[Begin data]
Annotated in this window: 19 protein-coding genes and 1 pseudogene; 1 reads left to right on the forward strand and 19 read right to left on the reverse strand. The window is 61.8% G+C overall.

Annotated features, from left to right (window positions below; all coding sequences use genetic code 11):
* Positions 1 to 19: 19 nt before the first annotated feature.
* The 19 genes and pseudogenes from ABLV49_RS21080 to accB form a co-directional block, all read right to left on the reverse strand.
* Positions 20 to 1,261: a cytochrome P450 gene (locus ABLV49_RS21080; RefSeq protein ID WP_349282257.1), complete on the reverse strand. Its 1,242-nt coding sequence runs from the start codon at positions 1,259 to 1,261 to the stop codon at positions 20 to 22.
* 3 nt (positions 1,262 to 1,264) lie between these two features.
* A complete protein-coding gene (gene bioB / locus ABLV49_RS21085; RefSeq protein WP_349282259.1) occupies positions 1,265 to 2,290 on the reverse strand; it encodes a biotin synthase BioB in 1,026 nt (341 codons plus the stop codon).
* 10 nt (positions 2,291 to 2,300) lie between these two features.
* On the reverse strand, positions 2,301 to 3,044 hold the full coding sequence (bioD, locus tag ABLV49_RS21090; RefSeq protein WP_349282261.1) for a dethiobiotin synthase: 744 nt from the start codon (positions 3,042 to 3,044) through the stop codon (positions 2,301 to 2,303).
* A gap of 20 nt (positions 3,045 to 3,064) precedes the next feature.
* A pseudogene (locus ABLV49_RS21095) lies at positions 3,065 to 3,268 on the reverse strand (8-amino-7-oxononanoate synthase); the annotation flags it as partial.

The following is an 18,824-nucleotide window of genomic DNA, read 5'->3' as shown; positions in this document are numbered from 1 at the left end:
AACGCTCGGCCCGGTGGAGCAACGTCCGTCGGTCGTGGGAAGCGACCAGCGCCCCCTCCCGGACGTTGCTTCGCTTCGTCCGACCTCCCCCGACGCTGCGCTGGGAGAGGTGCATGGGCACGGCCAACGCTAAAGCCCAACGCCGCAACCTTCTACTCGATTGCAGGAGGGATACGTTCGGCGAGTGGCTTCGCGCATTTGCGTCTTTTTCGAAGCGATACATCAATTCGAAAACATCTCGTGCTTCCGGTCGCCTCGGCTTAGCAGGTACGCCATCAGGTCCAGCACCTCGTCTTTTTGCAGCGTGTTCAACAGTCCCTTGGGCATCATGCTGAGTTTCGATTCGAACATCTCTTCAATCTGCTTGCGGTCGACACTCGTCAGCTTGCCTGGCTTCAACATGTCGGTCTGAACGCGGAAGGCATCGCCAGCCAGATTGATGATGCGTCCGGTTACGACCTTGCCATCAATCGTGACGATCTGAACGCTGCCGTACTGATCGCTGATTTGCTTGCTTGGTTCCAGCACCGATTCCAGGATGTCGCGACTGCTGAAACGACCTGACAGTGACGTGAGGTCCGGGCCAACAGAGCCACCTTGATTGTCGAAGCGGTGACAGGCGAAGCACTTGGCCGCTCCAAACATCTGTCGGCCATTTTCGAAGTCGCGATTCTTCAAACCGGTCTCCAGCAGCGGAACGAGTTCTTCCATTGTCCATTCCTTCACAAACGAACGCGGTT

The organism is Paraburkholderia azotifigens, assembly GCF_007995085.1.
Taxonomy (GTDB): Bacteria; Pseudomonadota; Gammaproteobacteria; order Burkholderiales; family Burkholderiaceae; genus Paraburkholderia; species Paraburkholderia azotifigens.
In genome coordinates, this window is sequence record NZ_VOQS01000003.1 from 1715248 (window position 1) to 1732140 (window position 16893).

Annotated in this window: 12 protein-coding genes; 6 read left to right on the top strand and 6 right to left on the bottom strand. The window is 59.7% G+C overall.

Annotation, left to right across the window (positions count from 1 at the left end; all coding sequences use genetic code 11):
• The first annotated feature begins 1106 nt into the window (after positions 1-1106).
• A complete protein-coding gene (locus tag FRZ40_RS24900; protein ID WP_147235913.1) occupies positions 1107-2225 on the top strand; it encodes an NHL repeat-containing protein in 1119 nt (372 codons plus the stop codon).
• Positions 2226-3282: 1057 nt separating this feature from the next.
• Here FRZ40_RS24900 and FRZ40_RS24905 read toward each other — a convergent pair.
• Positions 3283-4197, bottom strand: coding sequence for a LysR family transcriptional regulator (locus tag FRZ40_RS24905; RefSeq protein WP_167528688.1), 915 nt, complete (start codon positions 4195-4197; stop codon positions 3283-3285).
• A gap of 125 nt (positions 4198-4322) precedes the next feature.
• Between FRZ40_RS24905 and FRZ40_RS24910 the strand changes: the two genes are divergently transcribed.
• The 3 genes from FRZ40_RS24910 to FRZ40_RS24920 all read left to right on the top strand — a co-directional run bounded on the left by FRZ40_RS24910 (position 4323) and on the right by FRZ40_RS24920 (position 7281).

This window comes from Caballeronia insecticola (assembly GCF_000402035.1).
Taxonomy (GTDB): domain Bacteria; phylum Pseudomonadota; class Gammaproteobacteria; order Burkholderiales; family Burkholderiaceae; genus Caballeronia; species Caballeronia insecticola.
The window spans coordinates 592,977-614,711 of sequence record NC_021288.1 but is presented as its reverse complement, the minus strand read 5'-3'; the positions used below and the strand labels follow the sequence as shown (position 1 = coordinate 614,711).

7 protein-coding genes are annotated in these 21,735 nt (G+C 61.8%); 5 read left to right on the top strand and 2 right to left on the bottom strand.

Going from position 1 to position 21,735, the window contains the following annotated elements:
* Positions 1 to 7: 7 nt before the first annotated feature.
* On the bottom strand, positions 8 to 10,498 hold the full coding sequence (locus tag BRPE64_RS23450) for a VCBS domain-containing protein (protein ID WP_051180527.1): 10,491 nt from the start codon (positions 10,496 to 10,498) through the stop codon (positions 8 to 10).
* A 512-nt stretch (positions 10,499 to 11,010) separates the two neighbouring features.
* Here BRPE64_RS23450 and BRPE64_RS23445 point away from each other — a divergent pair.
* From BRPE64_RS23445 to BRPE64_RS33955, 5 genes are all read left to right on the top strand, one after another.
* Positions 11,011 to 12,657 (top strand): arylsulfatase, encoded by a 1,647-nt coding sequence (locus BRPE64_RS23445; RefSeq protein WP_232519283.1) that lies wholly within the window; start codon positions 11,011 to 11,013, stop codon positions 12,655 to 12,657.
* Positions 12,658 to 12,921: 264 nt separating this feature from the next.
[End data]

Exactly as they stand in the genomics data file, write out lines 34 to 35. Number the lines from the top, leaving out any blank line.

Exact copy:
* A 512-nt stretch (positions 10,499 to 11,010) separates the two neighbouring features.
* Here BRPE64_RS23450 and BRPE64_RS23445 point away from each other — a divergent pair.